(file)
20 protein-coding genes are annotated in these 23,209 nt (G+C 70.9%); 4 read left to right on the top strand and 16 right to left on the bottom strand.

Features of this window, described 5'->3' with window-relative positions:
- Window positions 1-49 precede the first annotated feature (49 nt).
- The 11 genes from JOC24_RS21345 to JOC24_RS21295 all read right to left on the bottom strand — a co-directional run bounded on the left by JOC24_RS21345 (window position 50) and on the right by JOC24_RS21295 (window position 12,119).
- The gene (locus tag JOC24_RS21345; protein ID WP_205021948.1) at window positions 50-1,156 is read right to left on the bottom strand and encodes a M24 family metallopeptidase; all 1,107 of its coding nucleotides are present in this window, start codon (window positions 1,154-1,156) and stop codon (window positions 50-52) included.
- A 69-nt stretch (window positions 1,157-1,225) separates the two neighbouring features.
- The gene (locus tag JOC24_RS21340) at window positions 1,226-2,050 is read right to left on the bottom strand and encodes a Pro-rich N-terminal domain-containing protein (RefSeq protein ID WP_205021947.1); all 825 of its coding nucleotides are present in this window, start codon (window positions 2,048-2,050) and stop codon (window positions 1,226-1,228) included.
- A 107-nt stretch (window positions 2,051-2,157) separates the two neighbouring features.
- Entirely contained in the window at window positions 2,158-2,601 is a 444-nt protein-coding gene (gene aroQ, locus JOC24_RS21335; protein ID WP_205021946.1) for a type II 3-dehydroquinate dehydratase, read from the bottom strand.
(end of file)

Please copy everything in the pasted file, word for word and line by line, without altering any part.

20 protein-coding genes are annotated in these 23,209 nt (G+C 70.9%); 4 read left to right on the top strand and 16 right to left on the bottom strand.

Features of this window, described 5'->3' with window-relative positions:
- Window positions 1-49 precede the first annotated feature (49 nt).
- The 11 genes from JOC24_RS21345 to JOC24_RS21295 all read right to left on the bottom strand — a co-directional run bounded on the left by JOC24_RS21345 (window position 50) and on the right by JOC24_RS21295 (window position 12,119).
- The gene (locus tag JOC24_RS21345; protein ID WP_205021948.1) at window positions 50-1,156 is read right to left on the bottom strand and encodes a M24 family metallopeptidase; all 1,107 of its coding nucleotides are present in this window, start codon (window positions 1,154-1,156) and stop codon (window positions 50-52) included.
- A 69-nt stretch (window positions 1,157-1,225) separates the two neighbouring features.
- The gene (locus tag JOC24_RS21340) at window positions 1,226-2,050 is read right to left on the bottom strand and encodes a Pro-rich N-terminal domain-containing protein (RefSeq protein ID WP_205021947.1); all 825 of its coding nucleotides are present in this window, start codon (window positions 2,048-2,050) and stop codon (window positions 1,226-1,228) included.
- A 107-nt stretch (window positions 2,051-2,157) separates the two neighbouring features.
- Entirely contained in the window at window positions 2,158-2,601 is a 444-nt protein-coding gene (gene aroQ, locus JOC24_RS21335; protein ID WP_205021946.1) for a type II 3-dehydroquinate dehydratase, read from the bottom strand.